Williams said she felt she played her “B and C level” for much of it. She was near tears after her difficult second-round victory over Gisela Dulko of Argentina. In the fourth round, Williams was down a set against a big-hitting Belarussian teenager, Victoria Azarenka, who then retired in the second set because of illness.

In the quarterfinals, Williams lost the first set against the Russian veteran Svetlana Kuznetsova and was struggling on one of the many suffocatingly hot days in Melbourne this year. But Open organizers invoked their extreme-heat policy and closed the retractable roof in Laver Arena before the second set. Kuznetsova was angry, and Williams went on to play the rest of the match (and tournament) in more comfortable conditions. Saturday’s final was played outdoors in mild temperatures, the record-setting heat wave having finally broken.

Williams’s four singles titles here have come in odd-numbered years: 2003, 2005, 2007 and now 2009.

“I really wasn’t feeling like it was destiny this year,” she said. “I thought, ‘O.K., I don’t want this in my brain.’ I just want to win; just want to win seven matches. I wasn’t thinking about, ‘This is it, because it’s the odd year.’ But it happened again, which is really kind of weird.”

Williams is not the only American with a habit of winning in Melbourne. The Bryan twins, Mike and Bob, won their third Australian Open and seventh Grand Slam doubles title on Saturday night, defeating the veterans Mahesh Bhupathi of India and Mark Knowles of the Bahamas, 2-6, 7-5, 6-0.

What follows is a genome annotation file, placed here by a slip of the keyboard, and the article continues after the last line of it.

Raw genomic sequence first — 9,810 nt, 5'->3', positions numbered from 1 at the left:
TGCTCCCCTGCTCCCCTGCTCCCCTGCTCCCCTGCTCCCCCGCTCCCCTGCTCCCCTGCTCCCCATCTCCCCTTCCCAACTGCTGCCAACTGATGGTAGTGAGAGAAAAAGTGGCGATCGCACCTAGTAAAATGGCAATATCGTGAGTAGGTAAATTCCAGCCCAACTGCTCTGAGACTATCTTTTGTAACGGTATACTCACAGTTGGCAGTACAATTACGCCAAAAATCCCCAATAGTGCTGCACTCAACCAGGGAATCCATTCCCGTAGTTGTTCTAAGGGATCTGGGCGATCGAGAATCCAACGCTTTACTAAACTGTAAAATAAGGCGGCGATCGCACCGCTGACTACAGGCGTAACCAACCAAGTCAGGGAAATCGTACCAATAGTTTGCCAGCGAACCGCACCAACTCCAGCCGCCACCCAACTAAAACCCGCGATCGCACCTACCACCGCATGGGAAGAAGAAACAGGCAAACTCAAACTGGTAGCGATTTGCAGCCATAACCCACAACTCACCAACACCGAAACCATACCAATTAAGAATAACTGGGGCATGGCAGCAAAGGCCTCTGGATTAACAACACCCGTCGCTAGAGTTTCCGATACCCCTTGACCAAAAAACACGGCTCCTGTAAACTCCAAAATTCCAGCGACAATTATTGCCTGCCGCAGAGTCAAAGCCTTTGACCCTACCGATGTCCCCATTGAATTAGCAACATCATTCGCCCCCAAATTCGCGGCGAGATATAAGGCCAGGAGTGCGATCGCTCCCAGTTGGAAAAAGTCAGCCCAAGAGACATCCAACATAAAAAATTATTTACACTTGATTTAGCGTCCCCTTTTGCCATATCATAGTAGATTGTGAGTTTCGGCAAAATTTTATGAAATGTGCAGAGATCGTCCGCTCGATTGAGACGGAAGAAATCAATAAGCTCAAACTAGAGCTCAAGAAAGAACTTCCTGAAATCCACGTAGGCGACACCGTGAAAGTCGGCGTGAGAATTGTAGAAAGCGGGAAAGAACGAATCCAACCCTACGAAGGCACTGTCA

The Bryans, 30, recommitted themselves in the off-season after finishing second in the world rankings last year, when Bob injured his left shoulder. Like Williams, they will regain the No. 1 spot Monday, and the three planned to celebrate together at a Melbourne nightclub, as they did in 2007 after the Bryans won in doubles and Williams in singles.

“All I know is Serena usually picks up the bill,” Mike Bryan said.

As in 2007, when she struggled early, then routed Maria Sharapova in the final, Williams saved her most dominant display for last. This was the most lopsided full-length women’s final in Melbourne since Arantxa S├ínchez Vicario lost, 6-0, 6-2 , to Steffi Graf in 1994.

Only six women in tennis history have won more Grand Slam singles titles than Serena: a list led by Margaret Smith Court with 24 and Graf with 22. But Williams, who also won the doubles here with older sister Venus, is clearly on the short list of the sport’s greatest at age 27.

“She looks deep inside and is just determined not to lose,” said her mother and coach, Oracene Price. “She really hates to lose; it’s just in her, and I think she’s really taking advantage of the situation right now, because you just have so much time in a sports career, so you want to get the best out of it.”

Adrift, injured and ranked in the 100s three seasons ago, Williams has regained her former place in the game, and has now won consecutive Grand Slam singles titles for the first time since she won the 2002 United States Open and 2003 Australian Open.

“I don’t sense distractions,” Price said. “Not anymore.”